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The Spokesman-Review Newspaper
Spokane, Washington  Est. May 19, 1883

Field reports: Habitat gets boost from Elk Foundation

WILDLIFE – Prescribed burns, forest thinning and spraying for noxious weeds are among treatments involved with 20 habitat projects to boost elk in Washington.

The Rocky Mountain Elk Foundation says its working with state and federal agencies and contributing $191,726 for projects in Asotin, Columbia, Cowlitz, Ferry, Garfield, King, Kittitas, Lewis, Pend Oreille, Skamania and Yakima counties.

Controlling weeds on public land in the Blue Mountains has increased forage and helped to reduce elk damage to private crop lands, said Scott Rasley, state Fish and Wildlife private lands coordinator.

“Invasive weeds and closing forest canopies continue to overtake many areas that once provided elk with plentiful forage on the forest floor,” said Blake Henning, RMEF spokesman. “The RMEF grants specifically target critical areas of elk summer and winter range for improvement.”

This year’s projects include:

• Treating 2,620 acres for noxious weeds in Asotin, Columbia and Garfield counties; burning 1,200 acres of summer range in the Umatilla National Forest to improve critical summer range.

• Seeding and goat grazing 1,015 acres in Columbia County to curb weeds and restore winter range in Blue Mountains foothills.

• Burning sites totaling 940 acres in Ferry County and 217 acres in Pend Oreille County to enhance forage.

Snake River dredging comments due Tuesday

RIVERS – Comments on the U.S. Army Corps of Engineers plan to dump dredging material from shipping lanes near the Snake-Clearwater rivers confluence are due Tuesday.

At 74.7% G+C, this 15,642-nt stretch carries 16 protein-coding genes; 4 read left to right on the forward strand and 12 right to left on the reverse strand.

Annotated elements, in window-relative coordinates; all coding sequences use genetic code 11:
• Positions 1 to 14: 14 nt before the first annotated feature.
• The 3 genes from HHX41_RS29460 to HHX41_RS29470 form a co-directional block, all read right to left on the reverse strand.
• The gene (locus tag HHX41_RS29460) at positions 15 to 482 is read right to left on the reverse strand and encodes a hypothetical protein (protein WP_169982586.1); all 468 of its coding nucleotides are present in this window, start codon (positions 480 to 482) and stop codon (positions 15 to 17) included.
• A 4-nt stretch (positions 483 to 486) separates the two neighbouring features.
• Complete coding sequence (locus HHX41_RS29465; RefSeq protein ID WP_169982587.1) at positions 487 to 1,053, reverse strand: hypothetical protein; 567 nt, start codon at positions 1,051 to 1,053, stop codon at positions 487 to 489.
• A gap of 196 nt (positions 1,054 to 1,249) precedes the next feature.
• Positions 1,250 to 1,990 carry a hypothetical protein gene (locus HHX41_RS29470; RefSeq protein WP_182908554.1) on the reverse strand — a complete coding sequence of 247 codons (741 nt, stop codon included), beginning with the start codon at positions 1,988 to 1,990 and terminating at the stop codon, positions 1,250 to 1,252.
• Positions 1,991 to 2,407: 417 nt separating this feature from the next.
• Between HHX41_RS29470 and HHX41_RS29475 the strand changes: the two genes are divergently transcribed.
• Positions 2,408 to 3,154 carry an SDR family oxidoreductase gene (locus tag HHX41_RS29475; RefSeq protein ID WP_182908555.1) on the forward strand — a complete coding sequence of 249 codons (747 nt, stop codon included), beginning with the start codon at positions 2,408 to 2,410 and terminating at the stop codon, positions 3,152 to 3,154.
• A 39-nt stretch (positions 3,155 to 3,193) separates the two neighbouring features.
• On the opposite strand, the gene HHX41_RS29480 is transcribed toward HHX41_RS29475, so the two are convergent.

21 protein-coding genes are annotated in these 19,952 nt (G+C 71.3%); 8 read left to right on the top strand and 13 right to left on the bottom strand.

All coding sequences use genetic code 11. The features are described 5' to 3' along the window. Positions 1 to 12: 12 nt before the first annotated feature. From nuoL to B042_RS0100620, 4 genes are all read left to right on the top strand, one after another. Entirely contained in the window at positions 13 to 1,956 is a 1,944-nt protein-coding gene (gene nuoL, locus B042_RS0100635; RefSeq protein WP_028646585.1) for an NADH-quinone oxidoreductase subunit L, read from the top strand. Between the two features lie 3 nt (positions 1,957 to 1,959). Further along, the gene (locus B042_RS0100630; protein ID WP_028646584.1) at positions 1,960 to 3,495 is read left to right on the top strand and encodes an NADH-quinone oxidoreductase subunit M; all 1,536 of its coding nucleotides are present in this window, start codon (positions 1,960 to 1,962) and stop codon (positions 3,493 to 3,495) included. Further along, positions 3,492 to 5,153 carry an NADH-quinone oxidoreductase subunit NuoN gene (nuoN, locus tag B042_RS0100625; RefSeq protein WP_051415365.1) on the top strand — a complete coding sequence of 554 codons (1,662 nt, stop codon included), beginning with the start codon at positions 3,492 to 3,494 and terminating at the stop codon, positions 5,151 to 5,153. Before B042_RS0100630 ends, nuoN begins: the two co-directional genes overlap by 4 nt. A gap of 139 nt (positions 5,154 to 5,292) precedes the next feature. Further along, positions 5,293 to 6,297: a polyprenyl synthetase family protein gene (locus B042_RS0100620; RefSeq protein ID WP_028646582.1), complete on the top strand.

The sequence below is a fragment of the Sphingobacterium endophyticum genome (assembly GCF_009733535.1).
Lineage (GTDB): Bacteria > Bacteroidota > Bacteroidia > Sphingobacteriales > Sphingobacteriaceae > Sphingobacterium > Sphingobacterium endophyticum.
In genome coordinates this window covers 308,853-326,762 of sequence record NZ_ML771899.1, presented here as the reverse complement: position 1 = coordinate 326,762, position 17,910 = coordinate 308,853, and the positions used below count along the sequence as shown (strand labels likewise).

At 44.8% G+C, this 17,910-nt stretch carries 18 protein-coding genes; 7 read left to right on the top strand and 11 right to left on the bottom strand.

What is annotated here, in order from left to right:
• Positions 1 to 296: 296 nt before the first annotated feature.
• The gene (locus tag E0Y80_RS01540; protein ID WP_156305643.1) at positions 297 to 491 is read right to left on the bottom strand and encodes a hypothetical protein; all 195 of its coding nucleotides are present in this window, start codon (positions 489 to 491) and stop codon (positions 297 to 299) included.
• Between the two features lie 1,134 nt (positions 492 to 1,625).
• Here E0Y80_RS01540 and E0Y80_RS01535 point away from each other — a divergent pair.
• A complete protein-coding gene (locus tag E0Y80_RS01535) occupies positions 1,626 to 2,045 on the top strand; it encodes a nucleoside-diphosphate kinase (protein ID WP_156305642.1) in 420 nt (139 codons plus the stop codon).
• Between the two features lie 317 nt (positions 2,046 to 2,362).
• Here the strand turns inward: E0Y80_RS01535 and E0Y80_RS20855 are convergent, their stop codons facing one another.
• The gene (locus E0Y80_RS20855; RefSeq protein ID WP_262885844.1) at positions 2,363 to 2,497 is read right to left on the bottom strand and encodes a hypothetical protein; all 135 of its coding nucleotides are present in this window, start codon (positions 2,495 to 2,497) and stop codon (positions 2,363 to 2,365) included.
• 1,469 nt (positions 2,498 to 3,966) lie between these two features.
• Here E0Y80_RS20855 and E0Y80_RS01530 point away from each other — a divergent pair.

The document also outlines the agency’s strategy of dealing with sediment accumulating behind the four lower Snake River dams.

Priest Lake survey netting lake trout

FISHING – A survey that started March 4 has captured, tagged and released 2,100 lake trout to learn more about the fishery at Priest Lake.

About 630 mackinaw have been killed in the netting and studied for age and diet analysis, said Jim Fredericks, Idaho Fish and Game Department regional fisheries manager.

Preliminary surveys indicate the lake holds up to 30,000 lake trout, he said.

Netting will continue through May 17. Results will help guide fisheries management decisions several years from now, he said.

Forest Service sued over ATV accident

PUBLIC LANDS – An Idaho woman is suing the federal government for injuries sustained in a 2011 all-terrain vehicle accident in the Caribou-Targhee National Forest.

Karleen Linford, of Inkom, filed Thursday seeking almost $800,000 in damages for injuries related to her accident on a fence crossing ramp on the Inman Canyon Trail.

She fell 4 feet as the ATV rolled off the hillside and landed on top of her.

She alleges the U.S. Forest Service was negligent in its construction and care of the fence crossing.

She’s also asking for about $1,300 for damage to her ATV.